Ladyboys may go to Glasgow over Meadows price rise

The Ladyboys of Bangkok have been leasing the Meadows during the Festival for the last 16 years. Picture: contributed
The Ladyboys of Bangkok have been leasing the Meadows during the Festival for the last 16 years. Picture: contributed
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The best-selling show on the Fringe has threatened to quit Edinburgh over proposed new costs to rent the Meadows – and may switch to Glasgow instead.

The Ladyboys of Bangkok say a shake-up of park leasing rules – which is set to increase their costs and may curtail the length of their run – could make the summer extravaganza too expensive to produce, stripping the Capital of one of its most popular annual events.

It comes as a new Parks Manifesto was rubber-stamped, which encourages shows to compete to perform at the Meadows – a move designed to reap greater income from the park in order to invest in its maintenance.

It includes strict new guidelines restricting how long a show can run on the grass, with acts now limited to just 23 days of performances.

Campaigners have long lobbied for the Ladyboys of Bangkok to accept shorter runs on the Meadows and pay higher rates to cover the cost of re-laying grass.

But Phillip Gandey, promoter of the famous cabaret act, said a tendering process and higher costs “would put the show at risk”.

“The Ladyboys are the top selling show at the Fringe, and 75 per cent of our customers are local people,” he said.

“If we had to tender a fortune, we couldn’t make it pay.

“We would have to take it somewhere else like Glasgow. We’ve just had a very 
successful two weeks in Dundee, and we have been invited to do one-and-a-half weeks in Aberdeen on the seafront at the invitation of the council, who welcome us with open arms.”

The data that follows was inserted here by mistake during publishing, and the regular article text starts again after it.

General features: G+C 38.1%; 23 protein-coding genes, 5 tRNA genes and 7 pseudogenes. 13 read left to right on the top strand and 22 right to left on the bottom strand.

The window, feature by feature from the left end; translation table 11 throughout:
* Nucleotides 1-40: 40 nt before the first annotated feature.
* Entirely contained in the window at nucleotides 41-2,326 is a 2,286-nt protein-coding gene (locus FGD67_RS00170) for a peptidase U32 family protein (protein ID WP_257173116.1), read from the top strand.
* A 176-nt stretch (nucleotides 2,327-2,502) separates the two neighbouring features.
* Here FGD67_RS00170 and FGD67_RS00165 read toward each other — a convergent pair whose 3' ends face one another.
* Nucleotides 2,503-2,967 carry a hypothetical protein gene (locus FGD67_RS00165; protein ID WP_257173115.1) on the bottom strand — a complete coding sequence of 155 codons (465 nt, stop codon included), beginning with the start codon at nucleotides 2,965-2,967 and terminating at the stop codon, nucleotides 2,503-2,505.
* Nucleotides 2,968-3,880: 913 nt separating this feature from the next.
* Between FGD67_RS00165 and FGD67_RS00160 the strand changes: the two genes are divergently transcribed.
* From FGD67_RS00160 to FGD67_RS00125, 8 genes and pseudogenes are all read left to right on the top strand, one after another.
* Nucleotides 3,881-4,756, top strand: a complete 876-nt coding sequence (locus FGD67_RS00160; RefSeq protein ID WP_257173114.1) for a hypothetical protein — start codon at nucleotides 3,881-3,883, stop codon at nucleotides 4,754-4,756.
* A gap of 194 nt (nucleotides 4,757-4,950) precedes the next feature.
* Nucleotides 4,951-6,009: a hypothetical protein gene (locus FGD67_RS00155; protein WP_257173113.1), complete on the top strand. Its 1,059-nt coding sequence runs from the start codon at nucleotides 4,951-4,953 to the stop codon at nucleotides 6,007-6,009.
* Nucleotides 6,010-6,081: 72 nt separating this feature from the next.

The Ladyboys of Bangkok have been performing annually in Edinburgh since 1997 and been based on the Meadows for the past 16 years.

Mr Gandey said the popular touring show had examined “various other options” but could not find another suitable site in Edinburgh which could mean they “have to go elsewhere”.

No other production could have the same longevity on the Meadows, said the promoter.

“There have been several attempts to make the Meadows a success by other companies,” he said. “They come for one year and then go away.”

It has been claimed the £600-a-day paid by The Ladyboys of Bangkok is “peanuts” compared with rents faced by other festival venues and local campaigners have been pressing for higher rents to fund the protection of the park.

The act’s threat to quit the Capital has been echoed by Fringe external relations chief Neil Mackinnon, who said the planned changes could mean “the difference between [acts] running that event in Edinburgh and running it in another city will be the difference between being able to run it for 23 days or for 27 days”.

Environment leader Cllr Lesley Hinds said the new leasing system was a “balancing act” between the needs of the city, performers and local residents.

She said: “These recommendations will strike a balance between taking care of our award-winning parks and promoting the city’s major events.

“This manifesto aims take into account the views of park users, event organisers and sports clubs to make our green spaces accessible for everyone.”